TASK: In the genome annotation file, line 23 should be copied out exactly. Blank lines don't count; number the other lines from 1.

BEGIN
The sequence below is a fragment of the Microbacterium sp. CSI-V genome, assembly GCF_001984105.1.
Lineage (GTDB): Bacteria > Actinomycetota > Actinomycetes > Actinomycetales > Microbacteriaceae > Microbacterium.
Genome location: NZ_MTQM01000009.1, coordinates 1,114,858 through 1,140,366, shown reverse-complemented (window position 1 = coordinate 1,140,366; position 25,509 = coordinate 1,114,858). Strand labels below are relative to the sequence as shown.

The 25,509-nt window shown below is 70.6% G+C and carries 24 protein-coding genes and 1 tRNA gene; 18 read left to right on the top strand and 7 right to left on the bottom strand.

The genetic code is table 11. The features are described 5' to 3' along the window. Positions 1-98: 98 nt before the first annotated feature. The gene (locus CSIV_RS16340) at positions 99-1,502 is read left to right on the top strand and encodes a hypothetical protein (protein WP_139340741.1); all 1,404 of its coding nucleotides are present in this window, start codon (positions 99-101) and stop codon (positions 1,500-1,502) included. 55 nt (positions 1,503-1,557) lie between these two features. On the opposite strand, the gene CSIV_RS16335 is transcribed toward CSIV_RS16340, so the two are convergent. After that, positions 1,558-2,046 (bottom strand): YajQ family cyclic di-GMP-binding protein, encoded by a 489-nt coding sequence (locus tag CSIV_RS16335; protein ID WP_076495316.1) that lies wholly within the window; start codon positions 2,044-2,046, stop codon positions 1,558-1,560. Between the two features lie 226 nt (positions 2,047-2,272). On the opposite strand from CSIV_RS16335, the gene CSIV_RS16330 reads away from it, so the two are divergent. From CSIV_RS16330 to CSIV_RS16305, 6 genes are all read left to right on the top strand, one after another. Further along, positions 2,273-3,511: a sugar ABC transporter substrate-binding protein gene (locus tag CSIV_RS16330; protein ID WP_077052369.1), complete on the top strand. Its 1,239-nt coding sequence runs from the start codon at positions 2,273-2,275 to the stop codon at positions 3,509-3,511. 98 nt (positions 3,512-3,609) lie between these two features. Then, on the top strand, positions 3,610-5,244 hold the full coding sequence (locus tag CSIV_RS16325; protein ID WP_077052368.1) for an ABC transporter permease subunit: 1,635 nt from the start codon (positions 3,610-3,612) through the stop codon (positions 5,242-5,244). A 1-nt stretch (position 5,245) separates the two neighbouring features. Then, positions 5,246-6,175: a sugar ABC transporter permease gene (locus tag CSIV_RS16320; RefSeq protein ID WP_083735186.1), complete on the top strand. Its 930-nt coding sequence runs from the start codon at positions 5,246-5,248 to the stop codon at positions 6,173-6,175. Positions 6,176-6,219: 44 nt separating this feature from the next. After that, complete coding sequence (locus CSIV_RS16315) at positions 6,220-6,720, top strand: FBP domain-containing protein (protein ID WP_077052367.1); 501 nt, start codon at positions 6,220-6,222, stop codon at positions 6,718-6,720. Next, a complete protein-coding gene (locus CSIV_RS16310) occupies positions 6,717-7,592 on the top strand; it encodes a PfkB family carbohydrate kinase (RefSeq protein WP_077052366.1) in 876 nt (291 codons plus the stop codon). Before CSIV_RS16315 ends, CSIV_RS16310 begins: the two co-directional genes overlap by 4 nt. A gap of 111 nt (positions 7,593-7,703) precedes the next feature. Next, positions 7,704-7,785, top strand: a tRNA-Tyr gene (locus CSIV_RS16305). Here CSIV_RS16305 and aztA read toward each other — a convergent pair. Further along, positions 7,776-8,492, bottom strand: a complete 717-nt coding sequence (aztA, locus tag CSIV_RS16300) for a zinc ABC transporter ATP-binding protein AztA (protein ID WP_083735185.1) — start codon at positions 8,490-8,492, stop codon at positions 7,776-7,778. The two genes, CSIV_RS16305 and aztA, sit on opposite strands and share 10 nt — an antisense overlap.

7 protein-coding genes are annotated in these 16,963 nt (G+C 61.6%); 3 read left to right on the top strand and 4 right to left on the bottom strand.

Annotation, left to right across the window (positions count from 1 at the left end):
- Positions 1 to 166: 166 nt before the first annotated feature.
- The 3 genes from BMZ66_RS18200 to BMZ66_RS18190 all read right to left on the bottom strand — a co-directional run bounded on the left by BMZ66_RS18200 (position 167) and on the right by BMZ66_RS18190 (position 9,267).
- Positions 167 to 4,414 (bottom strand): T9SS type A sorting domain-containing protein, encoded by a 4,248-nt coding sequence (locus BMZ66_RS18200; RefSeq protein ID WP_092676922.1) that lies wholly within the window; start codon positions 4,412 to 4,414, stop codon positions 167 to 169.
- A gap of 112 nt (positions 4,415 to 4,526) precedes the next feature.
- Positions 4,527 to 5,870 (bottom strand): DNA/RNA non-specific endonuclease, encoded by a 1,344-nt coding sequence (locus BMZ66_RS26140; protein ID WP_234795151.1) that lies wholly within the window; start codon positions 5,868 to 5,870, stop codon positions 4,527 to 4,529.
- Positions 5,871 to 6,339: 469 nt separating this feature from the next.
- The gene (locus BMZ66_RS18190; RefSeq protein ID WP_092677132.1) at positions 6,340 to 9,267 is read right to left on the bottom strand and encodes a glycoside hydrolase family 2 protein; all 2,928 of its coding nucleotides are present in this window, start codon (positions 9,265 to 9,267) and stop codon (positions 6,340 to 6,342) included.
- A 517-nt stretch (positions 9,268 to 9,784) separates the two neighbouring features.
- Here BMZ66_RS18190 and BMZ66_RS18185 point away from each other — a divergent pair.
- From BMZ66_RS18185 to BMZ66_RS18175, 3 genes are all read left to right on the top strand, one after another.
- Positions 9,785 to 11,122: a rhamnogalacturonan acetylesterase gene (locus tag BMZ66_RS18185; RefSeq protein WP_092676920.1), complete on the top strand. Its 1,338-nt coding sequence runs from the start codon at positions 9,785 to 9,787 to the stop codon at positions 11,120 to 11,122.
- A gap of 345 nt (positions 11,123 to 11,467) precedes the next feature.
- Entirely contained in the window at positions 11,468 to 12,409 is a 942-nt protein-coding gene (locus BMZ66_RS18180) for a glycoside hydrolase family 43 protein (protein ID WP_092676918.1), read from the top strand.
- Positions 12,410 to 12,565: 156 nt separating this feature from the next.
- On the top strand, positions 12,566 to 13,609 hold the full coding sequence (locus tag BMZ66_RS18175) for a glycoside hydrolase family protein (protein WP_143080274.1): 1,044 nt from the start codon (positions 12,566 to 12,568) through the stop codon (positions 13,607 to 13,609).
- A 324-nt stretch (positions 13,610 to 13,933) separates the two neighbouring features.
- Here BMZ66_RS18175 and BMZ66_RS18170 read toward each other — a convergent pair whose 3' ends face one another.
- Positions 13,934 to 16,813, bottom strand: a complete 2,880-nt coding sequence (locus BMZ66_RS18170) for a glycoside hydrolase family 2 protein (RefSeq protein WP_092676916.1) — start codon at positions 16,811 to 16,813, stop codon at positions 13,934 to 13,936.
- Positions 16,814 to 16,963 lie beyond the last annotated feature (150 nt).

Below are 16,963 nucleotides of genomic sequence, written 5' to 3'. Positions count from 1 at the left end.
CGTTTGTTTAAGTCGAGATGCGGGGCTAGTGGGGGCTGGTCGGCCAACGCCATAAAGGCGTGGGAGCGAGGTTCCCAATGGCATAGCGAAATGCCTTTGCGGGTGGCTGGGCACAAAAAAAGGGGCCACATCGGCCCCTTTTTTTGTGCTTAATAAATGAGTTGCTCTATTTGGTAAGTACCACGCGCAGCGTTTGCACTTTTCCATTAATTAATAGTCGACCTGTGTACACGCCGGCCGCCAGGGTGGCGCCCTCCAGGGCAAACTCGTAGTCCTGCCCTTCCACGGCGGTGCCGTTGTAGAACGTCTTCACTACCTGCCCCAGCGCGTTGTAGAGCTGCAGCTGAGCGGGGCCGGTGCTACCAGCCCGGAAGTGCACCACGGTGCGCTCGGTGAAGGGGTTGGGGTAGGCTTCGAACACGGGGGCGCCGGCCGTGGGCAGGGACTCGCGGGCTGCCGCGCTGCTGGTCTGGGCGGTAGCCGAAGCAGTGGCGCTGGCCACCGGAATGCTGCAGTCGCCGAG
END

- A 324-nt stretch (positions 13,610 to 13,933) separates the two neighbouring features.